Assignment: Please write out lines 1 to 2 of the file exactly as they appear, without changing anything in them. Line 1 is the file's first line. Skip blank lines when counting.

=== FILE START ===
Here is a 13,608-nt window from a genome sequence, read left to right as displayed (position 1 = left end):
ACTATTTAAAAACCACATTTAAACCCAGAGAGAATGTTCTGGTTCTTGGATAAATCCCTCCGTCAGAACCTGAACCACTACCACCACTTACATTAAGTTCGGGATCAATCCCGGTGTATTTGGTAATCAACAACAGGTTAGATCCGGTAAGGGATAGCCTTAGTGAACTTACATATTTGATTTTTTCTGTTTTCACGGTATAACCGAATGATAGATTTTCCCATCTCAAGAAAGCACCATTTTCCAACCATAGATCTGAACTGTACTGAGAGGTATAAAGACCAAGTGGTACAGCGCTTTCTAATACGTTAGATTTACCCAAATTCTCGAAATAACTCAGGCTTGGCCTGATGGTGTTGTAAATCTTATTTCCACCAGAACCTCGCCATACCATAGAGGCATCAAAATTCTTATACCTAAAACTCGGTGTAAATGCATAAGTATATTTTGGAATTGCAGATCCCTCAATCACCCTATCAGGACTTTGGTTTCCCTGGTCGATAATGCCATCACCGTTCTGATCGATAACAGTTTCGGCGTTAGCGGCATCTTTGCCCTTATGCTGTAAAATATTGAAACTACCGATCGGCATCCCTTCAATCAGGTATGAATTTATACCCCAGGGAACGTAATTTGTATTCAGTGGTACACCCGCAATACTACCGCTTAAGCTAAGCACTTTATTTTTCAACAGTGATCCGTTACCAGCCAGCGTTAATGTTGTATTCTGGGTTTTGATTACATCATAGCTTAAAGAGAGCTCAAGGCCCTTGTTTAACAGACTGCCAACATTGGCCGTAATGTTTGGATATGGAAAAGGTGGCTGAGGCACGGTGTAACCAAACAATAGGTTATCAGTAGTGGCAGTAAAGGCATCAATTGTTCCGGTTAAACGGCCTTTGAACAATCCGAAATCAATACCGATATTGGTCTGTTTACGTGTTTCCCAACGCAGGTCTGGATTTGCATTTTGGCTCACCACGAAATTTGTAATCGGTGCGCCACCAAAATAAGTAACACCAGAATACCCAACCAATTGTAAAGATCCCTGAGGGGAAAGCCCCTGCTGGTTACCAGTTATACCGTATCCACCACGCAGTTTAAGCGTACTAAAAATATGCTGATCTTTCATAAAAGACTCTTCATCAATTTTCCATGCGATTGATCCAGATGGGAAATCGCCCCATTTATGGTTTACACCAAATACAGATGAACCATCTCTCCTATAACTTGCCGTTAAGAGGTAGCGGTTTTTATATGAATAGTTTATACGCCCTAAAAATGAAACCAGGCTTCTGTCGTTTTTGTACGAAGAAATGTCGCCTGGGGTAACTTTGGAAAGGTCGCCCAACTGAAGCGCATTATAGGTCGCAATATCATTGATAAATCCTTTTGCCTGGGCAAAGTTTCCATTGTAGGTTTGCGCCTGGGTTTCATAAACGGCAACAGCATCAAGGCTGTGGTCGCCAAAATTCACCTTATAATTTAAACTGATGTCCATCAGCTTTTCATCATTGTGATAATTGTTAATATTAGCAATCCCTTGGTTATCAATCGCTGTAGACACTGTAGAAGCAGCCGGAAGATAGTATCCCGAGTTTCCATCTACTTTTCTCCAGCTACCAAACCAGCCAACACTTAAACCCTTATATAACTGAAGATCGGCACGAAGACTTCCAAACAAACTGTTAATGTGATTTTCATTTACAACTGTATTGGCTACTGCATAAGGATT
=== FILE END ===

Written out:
Here is a 13,608-nt window from a genome sequence, read left to right as displayed (position 1 = left end):
ACTATTTAAAAACCACATTTAAACCCAGAGAGAATGTTCTGGTTCTTGGATAAATCCCTCCGTCAGAACCTGAACCACTACCACCACTTACATTAAGTTCGGGATCAATCCCGGTGTATTTGGTAATCAACAACAGGTTAGATCCGGTAAGGGATAGCCTTAGTGAACTTACATATTTGATTTTTTCTGTTTTCACGGTATAACCGAATGATAGATTTTCCCATCTCAAGAAAGCACCATTTTCCAACCATAGATCTGAACTGTACTGAGAGGTATAAAGACCAAGTGGTACAGCGCTTTCTAATACGTTAGATTTACCCAAATTCTCGAAATAACTCAGGCTTGGCCTGATGGTGTTGTAAATCTTATTTCCACCAGAACCTCGCCATACCATAGAGGCATCAAAATTCTTATACCTAAAACTCGGTGTAAATGCATAAGTATATTTTGGAATTGCAGATCCCTCAATCACCCTATCAGGACTTTGGTTTCCCTGGTCGATAATGCCATCACCGTTCTGATCGATAACAGTTTCGGCGTTAGCGGCATCTTTGCCCTTATGCTGTAAAATATTGAAACTACCGATCGGCATCCCTTCAATCAGGTATGAATTTATACCCCAGGGAACGTAATTTGTATTCAGTGGTACACCCGCAATACTACCGCTTAAGCTAAGCACTTTATTTTTCAACAGTGATCCGTTACCAGCCAGCGTTAATGTTGTATTCTGGGTTTTGATTACATCATAGCTTAAAGAGAGCTCAAGGCCCTTGTTTAACAGACTGCCAACATTGGCCGTAATGTTTGGATATGGAAAAGGTGGCTGAGGCACGGTGTAACCAAACAATAGGTTATCAGTAGTGGCAGTAAAGGCATCAATTGTTCCGGTTAAACGGCCTTTGAACAATCCGAAATCAATACCGATATTGGTCTGTTTACGTGTTTCCCAACGCAGGTCTGGATTTGCATTTTGGCTCACCACGAAATTTGTAATCGGTGCGCCACCAAAATAAGTAACACCAGAATACCCAACCAATTGTAAAGATCCCTGAGGGGAAAGCCCCTGCTGGTTACCAGTTATACCGTATCCACCACGCAGTTTAAGCGTACTAAAAATATGCTGATCTTTCATAAAAGACTCTTCATCAATTTTCCATGCGATTGATCCAGATGGGAAATCGCCCCATTTATGGTTTACACCAAATACAGATGAACCATCTCTCCTATAACTTGCCGTTAAGAGGTAGCGGTTTTTATATGAATAGTTTATACGCCCTAAAAATGAAACCAGGCTTCTGTCGTTTTTGTACGAAGAAATGTCGCCTGGGGTAACTTTGGAAAGGTCGCCCAACTGAAGCGCATTATAGGTCGCAATATCATTGATAAATCCTTTTGCCTGGGCAAAGTTTCCATTGTAGGTTTGCGCCTGGGTTTCATAAACGGCAACAGCATCAAGGCTGTGGTCGCCAAAATTCACCTTATAATTTAAACTGATGTCCATCAGCTTTTCATCATTGTGATAATTGTTAATATTAGCAATCCCTTGGTTATCAATCGCTGTAGACACTGTAGAAGCAGCCGGAAGATAGTATCCCGAGTTTCCATCTACTTTTCTCCAGCTACCAAACCAGCCAACACTTAAACCCTTATATAACTGAAGATCGGCACGAAGACTTCCAAACAAACTGTTAATGTGATTTTCATTTACAACTGTATTGGCTACTGCATAAGGATT